It is important that Congress direct DHS, after consultation with local communities, to determine whether a fence or wall is the most appropriate option to secure any area of the border. For those areas DHS does not deem appropriate for fencing, CBP can attain operational control of the border areas through the use of technology and its current Border Patrol agents.

Are there obvious investments in border security resources that would be effective?

Yes, investments in ports of entry are much-needed and would be an effective use of funds. Congress should invest in the CBP Office of Field Operations (OFO), which oversees the flow of commerce and immigrants at all 328 ports of entry in the nation. CBP OFO currently has a staffing shortage of at least 3,811 port of entry officers, representing a vulnerability in our country’s border security. CBP also found in 2014 that adding a single CBP OFO officer to a port of entry would result in annual benefits of a $2 million increase in our country’s Gross Domestic Product (GDP), $640,000 saved in opportunity costs, and 33 jobs added to the economy, because it would help speed the flow of commerce.

What is the best way to reduce drugs smuggling across the Southwest border?

Through focusing on investments at ports of entry. CBP statistics show that 81 percent of hard drugs intercepted along the Southwest border between FY 2012 and FY 2016 were seized at ports of entry. More recently, in the first eleven months of FY 2018, CBP OFO officers seized 121,407 pounds of cocaine, heroin, methamphetamine and fentanyl at ports of entry, compared to 17,669 pounds seized by the Border Patrol between ports of entry.

Congress must invest in infrastructure and staffing at ports of entry to help curtail drug trafficking. Investments in border security between ports of entry, including investments in physical barriers and more Border Patrol agents, will not stop dangerous drugs from entering communities in America.

What other policies are effective in promoting border security?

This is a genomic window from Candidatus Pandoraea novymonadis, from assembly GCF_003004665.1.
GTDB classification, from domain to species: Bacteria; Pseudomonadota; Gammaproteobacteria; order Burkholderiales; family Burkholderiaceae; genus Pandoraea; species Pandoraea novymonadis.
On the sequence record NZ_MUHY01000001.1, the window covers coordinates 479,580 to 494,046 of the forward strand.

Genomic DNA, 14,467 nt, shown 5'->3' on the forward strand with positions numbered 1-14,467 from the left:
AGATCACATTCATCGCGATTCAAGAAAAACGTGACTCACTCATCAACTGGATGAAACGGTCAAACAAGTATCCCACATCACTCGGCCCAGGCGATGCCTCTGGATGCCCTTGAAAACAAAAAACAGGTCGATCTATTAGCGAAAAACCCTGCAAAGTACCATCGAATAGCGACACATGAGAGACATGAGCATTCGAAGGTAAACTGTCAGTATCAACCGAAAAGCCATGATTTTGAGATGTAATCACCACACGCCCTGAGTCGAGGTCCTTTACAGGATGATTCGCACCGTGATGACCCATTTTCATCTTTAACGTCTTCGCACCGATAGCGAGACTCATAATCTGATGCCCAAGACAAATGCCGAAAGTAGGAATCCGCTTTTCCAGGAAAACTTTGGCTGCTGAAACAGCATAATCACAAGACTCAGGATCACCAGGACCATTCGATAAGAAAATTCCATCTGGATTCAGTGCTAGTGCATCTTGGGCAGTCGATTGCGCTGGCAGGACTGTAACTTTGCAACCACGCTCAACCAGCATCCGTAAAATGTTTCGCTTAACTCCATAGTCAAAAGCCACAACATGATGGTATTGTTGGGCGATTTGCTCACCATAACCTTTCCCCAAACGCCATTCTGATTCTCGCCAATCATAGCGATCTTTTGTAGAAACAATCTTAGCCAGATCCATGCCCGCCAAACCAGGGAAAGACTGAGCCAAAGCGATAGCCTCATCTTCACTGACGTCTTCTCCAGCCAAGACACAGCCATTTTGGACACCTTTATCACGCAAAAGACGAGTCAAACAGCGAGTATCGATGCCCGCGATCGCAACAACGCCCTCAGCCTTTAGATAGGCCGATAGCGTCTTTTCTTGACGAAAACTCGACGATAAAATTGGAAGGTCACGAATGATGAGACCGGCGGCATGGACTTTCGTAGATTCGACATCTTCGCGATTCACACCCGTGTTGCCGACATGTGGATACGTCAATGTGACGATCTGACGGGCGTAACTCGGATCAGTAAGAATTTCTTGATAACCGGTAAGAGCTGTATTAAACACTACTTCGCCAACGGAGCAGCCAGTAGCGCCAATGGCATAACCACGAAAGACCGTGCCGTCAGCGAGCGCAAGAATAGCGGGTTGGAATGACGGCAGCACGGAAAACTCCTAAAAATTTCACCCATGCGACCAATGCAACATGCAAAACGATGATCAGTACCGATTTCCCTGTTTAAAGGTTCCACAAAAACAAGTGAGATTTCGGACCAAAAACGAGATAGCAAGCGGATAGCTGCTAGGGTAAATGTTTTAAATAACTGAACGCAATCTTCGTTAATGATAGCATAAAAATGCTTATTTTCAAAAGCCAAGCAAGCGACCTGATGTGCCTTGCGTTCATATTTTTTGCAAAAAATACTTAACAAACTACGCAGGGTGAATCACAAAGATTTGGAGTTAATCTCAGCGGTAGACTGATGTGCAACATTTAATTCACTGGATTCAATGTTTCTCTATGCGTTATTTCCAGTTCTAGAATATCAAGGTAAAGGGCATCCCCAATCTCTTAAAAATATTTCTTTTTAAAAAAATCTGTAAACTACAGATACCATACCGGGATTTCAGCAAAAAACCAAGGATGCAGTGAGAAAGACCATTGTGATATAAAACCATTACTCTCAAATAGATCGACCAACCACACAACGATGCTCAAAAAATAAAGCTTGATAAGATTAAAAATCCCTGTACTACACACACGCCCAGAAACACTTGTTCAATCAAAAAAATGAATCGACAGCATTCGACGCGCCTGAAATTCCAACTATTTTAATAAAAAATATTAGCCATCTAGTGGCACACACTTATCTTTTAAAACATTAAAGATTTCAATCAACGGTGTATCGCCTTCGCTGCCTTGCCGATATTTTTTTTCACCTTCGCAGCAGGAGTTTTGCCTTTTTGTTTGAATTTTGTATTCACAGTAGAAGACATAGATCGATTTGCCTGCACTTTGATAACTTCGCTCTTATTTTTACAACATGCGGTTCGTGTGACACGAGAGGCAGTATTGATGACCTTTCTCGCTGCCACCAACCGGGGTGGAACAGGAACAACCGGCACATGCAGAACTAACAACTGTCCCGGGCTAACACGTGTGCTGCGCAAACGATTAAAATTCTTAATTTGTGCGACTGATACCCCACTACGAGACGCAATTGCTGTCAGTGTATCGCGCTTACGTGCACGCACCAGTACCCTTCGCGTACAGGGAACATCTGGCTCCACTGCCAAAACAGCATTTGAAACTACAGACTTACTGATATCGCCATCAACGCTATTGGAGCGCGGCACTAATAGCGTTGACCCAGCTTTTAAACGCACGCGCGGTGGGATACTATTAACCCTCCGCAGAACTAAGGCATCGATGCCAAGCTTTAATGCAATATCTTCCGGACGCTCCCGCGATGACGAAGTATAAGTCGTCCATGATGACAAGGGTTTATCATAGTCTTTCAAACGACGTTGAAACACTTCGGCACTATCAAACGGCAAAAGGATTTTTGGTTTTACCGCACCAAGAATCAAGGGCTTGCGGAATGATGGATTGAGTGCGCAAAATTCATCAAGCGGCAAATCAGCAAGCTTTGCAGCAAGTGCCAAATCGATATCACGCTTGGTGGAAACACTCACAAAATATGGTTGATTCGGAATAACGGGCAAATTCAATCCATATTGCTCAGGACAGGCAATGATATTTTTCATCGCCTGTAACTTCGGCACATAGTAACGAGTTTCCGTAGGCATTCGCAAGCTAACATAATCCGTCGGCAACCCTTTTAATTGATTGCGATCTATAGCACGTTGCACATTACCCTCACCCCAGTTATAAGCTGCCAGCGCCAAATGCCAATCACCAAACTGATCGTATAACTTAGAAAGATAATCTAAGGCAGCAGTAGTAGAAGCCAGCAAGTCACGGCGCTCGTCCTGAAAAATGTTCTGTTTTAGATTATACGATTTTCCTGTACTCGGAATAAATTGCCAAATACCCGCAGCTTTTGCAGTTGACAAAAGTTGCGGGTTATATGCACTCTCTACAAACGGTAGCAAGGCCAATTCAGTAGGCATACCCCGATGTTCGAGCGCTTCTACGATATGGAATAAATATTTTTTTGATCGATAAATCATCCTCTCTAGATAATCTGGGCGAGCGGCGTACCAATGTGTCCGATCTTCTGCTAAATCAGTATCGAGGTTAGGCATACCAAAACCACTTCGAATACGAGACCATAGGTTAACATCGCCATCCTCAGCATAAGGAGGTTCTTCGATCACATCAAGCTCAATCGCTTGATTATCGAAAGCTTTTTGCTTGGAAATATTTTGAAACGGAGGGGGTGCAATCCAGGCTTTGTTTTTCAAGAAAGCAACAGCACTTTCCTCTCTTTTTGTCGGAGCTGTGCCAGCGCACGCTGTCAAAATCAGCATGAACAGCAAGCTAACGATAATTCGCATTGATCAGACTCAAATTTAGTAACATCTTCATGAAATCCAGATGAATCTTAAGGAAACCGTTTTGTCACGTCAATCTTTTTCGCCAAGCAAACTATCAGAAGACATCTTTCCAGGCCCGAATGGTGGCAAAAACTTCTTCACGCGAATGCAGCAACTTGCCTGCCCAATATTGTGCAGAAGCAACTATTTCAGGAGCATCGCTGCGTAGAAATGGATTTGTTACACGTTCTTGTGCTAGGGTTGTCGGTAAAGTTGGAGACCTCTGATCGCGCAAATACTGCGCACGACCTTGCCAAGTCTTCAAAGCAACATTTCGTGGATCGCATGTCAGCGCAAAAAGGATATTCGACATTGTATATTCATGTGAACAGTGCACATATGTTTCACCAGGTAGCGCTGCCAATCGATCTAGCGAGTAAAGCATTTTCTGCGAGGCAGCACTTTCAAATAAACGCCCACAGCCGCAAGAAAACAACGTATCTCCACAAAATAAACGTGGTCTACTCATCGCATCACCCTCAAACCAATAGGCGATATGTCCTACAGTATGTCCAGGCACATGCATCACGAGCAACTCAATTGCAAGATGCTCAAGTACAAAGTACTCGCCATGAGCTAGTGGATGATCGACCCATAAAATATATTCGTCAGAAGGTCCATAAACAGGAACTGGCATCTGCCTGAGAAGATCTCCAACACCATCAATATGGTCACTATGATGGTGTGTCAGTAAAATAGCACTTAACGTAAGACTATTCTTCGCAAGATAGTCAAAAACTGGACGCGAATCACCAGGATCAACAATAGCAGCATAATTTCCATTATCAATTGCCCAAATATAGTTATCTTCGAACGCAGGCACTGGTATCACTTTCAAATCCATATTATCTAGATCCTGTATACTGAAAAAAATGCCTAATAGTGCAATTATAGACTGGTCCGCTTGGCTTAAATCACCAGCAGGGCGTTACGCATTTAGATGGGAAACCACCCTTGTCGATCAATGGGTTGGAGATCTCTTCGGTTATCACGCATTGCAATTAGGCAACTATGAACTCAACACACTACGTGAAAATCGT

Carrizo cane/salt cedar plant eradication, the use of body-worn cameras, and immigration reform. A new program to eradicate invasive plants that block the view of Border Patrol agents would be a cheap and effective way to improve border security. A federal program to eradicate the invasive and non-native carrizo cane and salt cedar plants along the Rio Grande Valley in Texas would provide the Border Patrol with greater visibility agents and access to the Rio Grande.

In addition, investing in funds to implement the use of body-worn camera technology at CBP would improve government transparency and safety at the border. The evidence indicates that body-worn cameras lead, in one study, to 88 percent fewer complaints against officers and fewer assaults, creating a win-win solution for the public and law enforcement.

Finally, leading national security officials agree that having a 21st century immigration system that promotes safety and security benefits American workers and our economy, and provides earned legalization for otherwise law-abiding undocumented immigrants living in the U.S. would have the most significant impact in promoting security at our borders. Reforming our existing broken immigration system would ensure that future labor needs are fulfilled by our legal immigration system and permit undocumented immigrants living in the U.S. to come out of the shadows to fully and legally participate in the economy, reducing the need for migrants to cross the Southwest border without authorization and allowing CBP and other law enforcement agencies to focus on apprehending individuals with criminal records.